Haeckel's argument was not entirely ridiculous. The earliest stages of individual development often differ greatly, but there is a stage, the zootype or phylotypic stage, at which all vertebrate embryos do bear a general resemblance to each other. This is the stage shown in the first row of Haeckel's famous figure (with exaggerated similarity across species). For example, all vertebrate embryos develop “gill slits.” These features are not gills, but the cracks between a series of blobs or fingerlike protrusions of tissue in the neck region of the embryo. All vertebrate embryos, despite their other differences, form these pairs of blobs, usually called the pharyngeal arches, during an early stage of growth. The pharyngeal arches are then used by different species to build their face and neck regions. For example, in all vertebrates the first pharyngeal arch forms the jaw. The third pharyngeal arch forms throat cartilage in humans, but becomes gills in fish. The fact that all vertebrates pass through a stage of rough similarity and then build their parts from similar structures does point toward their descent from a common ancestor which developed in this way.
Moreover, instances of actual recapitulation can be found. For example, baleen whales have no teeth, but filter food from the ocean using large brushy organs (baleen) in the mouth. Yet the embryos of some species of baleen whales develop teeth and re-absorb them before birth, strong evidence that baleen whales evolved from ancestors who did have teeth as adults. There is other evidence that recapitulation of specific characters can occur, though not recapitulation of entire stages of growth.
Thus, the relationship between ontogeny and phylogeny is understood by modern biologists to be complex and to vary from species to species. Genetic changes can act to revise any stage of embryological growth. Timing of the development of features can be shifted in several different ways. Not only can adult characters be relegated to embryonic development, as Haeckel believed (for example, the baleen whales' embryonic teeth), but youthful characters can be pushed into adulthood, a phenomenon called neoteny. Experts in human evolution believe that neotenous changes to our apelike ancestors helped evolve human beings: the cranial proportions of human adults closely resemble those of immature chimpanzees. Chimpanzees are our cousins, not our ancestors, but are thought to more closely resemble our common ancestor than we do.
The modern field of evolutionary developmental biology, sometimes called “evo-devo,” which matured in the late 1990s, has found that the genes controlling ontogeny are deeply conserved (preserved with relatively little change) through phylogeny. In particular, all multicellular animals make use during ontogeny of a unique set of 180 DNA base pairs called the homeobox. (Plants use a different homeobox.) Several genes, called Hox genes, contain copies of the homeobox. The Hox genes are always arranged on the DNA (deoxyribonucleic acid) molecule in a row, like beads on a string in a certain order. During development, they are expressed—that is, the substances they code for are manufactured by cells—in body sections of the embryo that are lined up in the same order as the Hox genes on the DNA strand. The substances coded for by the Hox genes control the expression of other genes to shape the basic plan or pattern of the developing body.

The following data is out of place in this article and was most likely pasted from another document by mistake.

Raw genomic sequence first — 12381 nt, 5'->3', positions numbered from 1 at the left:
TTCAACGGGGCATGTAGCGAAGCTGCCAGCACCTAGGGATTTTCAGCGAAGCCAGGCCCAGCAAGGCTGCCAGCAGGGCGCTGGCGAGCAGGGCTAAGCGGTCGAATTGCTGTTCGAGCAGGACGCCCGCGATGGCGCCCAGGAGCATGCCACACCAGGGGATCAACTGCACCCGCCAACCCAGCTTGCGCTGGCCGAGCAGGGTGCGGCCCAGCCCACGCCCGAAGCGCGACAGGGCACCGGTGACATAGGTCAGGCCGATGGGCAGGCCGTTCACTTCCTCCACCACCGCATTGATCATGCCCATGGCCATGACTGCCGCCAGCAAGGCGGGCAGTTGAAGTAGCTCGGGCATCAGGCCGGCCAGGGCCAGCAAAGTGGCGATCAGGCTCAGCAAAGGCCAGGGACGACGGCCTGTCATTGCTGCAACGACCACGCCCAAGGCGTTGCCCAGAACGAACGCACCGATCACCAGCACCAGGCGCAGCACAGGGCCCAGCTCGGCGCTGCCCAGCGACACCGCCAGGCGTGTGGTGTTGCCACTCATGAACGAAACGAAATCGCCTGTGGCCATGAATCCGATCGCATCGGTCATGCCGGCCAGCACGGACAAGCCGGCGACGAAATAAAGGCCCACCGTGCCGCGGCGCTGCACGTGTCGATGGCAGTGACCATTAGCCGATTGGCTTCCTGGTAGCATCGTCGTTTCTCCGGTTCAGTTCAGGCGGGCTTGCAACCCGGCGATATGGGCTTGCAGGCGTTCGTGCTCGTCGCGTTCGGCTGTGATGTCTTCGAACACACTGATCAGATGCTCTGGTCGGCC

Scientists discovered in the 1980s and 1990s, to their amazement, that species as far apart on the evolutionary tree as insects, mammals, and jellyfish all use the same Hox genes in the same order to regulate body-plan development during ontogeny. The core genes controlling ontogeny have thus been conserved through about 800 million years of branching evolution. In 2000, one specialist in evolutionary development, Sean Carroll, wrote in the journal Cell) that “One of the most surprising biological discoveries of the past two decades is that most animals, no matter how different in appearance, share several families of genes that regulate major aspects of body pattern.” Ontogeny does not recapitulate phylogeny, but ontogeny and phylogeny are nevertheless deeply intertwined.
Modern Cultural Connections
Some opponents of evolution, such as Jonathan Wells and Phillip Johnson, have recently cited Haeckel's faked drawings and the failure of the biogenetic law as typical of the poverty or nonexistence of the evidence for evolution. For example, Johnson has said that “Only by ignoring the early stages of [individual] development can one fit Darwin's theory to the facts of embryology … The later stages of development are no more inclined to cooperate with Darwinian expectations than the earliest stages” (Darwin on Trial, 1991). Wells has said that the Haeckelian theory of recapitulation is part of “our best evidence for Darwin's theory” and that its failure undermines the theory of evolution (Icons of Evolution, 2000). These and a few other writers have proposed that miraculous intervention, not evolution, has created the complexity of life. However, Haeckel's law has in fact never been a basic element of evolutionary biology, and its failure does not undermine evolution. It was not announced until seven years after Charles Darwin (1809–1882) published his classic work On the Origin of Species by Means of Natural Selection, or the Preservation of Favoured Races in the Struggle for Life in 1859. Today, over 99% of biologists affirm that Darwinian evolution is the organizing principle of biology and nothing in modern life science makes sense except in its light. Numerous, independent, convergent, ever-more-detailed lines of evidence prove that all species have descended from shared ancestors. Understanding the complex footprints that the branching pattern of evolution (phylogeny) has left on individual development (ontogeny) is the subject of intense ongoing research.
Gould, Stephen Jay. Ontogeny and Phylogeny. Cambridge, MA: Harvard University Press, 1977.
Gould, Stephen Jay. The Structure of Evolutionary Theory. Cambridge, MA: Harvard University Press, 2002.
Carroll, Sean B. “Endless Forms: The Evolution of Gene Regulation and Morphological Diversity.” Cell 101 (2000): 577–580.
Goodman, Corey S., and Bridget C. Coughlin. “The Evolution of Evo-Devo Biology.” Proceedings of the National Academy of Sciences 97 (2000): 4424–4425.
Richardson, Michael, and Gerhard Keuck. “Haeckel's ABC of Evolution and Development.” Biological Reviews 77 (2002): 495–528.